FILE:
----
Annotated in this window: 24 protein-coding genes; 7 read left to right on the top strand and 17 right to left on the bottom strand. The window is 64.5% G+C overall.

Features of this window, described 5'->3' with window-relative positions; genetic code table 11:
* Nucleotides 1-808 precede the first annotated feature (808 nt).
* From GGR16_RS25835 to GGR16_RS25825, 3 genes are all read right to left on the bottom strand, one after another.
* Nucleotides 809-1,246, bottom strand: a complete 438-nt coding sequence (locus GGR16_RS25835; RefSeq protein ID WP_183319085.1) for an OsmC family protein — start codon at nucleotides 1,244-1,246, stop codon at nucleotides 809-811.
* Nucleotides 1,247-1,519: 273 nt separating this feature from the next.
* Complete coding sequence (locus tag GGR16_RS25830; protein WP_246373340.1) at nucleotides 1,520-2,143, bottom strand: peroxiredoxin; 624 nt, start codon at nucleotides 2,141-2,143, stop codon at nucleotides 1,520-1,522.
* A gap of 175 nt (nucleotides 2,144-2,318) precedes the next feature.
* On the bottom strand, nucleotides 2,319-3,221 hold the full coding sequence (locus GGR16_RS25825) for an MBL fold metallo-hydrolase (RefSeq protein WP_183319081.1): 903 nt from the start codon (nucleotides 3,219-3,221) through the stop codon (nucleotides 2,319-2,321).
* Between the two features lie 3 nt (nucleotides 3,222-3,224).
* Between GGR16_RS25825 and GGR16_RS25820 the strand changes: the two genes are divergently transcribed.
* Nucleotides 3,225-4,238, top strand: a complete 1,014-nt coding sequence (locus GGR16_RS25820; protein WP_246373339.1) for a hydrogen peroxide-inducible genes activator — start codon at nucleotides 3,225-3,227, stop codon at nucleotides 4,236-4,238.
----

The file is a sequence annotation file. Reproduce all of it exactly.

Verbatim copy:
Annotated in this window: 24 protein-coding genes; 7 read left to right on the top strand and 17 right to left on the bottom strand. The window is 64.5% G+C overall.

Features of this window, described 5'->3' with window-relative positions; genetic code table 11:
* Nucleotides 1-808 precede the first annotated feature (808 nt).
* From GGR16_RS25835 to GGR16_RS25825, 3 genes are all read right to left on the bottom strand, one after another.
* Nucleotides 809-1,246, bottom strand: a complete 438-nt coding sequence (locus GGR16_RS25835; RefSeq protein ID WP_183319085.1) for an OsmC family protein — start codon at nucleotides 1,244-1,246, stop codon at nucleotides 809-811.
* Nucleotides 1,247-1,519: 273 nt separating this feature from the next.
* Complete coding sequence (locus tag GGR16_RS25830; protein WP_246373340.1) at nucleotides 1,520-2,143, bottom strand: peroxiredoxin; 624 nt, start codon at nucleotides 2,141-2,143, stop codon at nucleotides 1,520-1,522.
* A gap of 175 nt (nucleotides 2,144-2,318) precedes the next feature.
* On the bottom strand, nucleotides 2,319-3,221 hold the full coding sequence (locus GGR16_RS25825) for an MBL fold metallo-hydrolase (RefSeq protein WP_183319081.1): 903 nt from the start codon (nucleotides 3,219-3,221) through the stop codon (nucleotides 2,319-2,321).
* Between the two features lie 3 nt (nucleotides 3,222-3,224).
* Between GGR16_RS25825 and GGR16_RS25820 the strand changes: the two genes are divergently transcribed.
* Nucleotides 3,225-4,238, top strand: a complete 1,014-nt coding sequence (locus GGR16_RS25820; protein WP_246373339.1) for a hydrogen peroxide-inducible genes activator — start codon at nucleotides 3,225-3,227, stop codon at nucleotides 4,236-4,238.